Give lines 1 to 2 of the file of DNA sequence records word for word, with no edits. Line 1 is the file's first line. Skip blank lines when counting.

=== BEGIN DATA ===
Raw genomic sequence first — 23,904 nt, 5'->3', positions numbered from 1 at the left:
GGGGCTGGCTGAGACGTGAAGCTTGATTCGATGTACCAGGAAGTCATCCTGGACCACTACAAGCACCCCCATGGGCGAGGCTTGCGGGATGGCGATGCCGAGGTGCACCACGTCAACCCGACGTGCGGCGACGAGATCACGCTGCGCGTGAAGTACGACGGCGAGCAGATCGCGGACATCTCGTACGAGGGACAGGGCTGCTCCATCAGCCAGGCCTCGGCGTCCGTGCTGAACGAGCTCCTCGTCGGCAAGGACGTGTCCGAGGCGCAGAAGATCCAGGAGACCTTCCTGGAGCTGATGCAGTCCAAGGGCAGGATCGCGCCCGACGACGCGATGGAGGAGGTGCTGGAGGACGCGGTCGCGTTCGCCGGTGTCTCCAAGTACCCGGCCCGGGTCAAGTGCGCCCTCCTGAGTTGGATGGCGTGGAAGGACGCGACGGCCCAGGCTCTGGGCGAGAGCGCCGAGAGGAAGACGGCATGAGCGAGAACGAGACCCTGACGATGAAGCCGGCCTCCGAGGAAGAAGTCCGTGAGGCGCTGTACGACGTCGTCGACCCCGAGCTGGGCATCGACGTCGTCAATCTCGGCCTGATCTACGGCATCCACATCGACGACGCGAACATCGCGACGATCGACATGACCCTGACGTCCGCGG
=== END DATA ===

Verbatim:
Raw genomic sequence first — 23,904 nt, 5'->3', positions numbered from 1 at the left:
GGGGCTGGCTGAGACGTGAAGCTTGATTCGATGTACCAGGAAGTCATCCTGGACCACTACAAGCACCCCCATGGGCGAGGCTTGCGGGATGGCGATGCCGAGGTGCACCACGTCAACCCGACGTGCGGCGACGAGATCACGCTGCGCGTGAAGTACGACGGCGAGCAGATCGCGGACATCTCGTACGAGGGACAGGGCTGCTCCATCAGCCAGGCCTCGGCGTCCGTGCTGAACGAGCTCCTCGTCGGCAAGGACGTGTCCGAGGCGCAGAAGATCCAGGAGACCTTCCTGGAGCTGATGCAGTCCAAGGGCAGGATCGCGCCCGACGACGCGATGGAGGAGGTGCTGGAGGACGCGGTCGCGTTCGCCGGTGTCTCCAAGTACCCGGCCCGGGTCAAGTGCGCCCTCCTGAGTTGGATGGCGTGGAAGGACGCGACGGCCCAGGCTCTGGGCGAGAGCGCCGAGAGGAAGACGGCATGAGCGAGAACGAGACCCTGACGATGAAGCCGGCCTCCGAGGAAGAAGTCCGTGAGGCGCTGTACGACGTCGTCGACCCCGAGCTGGGCATCGACGTCGTCAATCTCGGCCTGATCTACGGCATCCACATCGACGACGCGAACATCGCGACGATCGACATGACCCTGACGTCCGCGG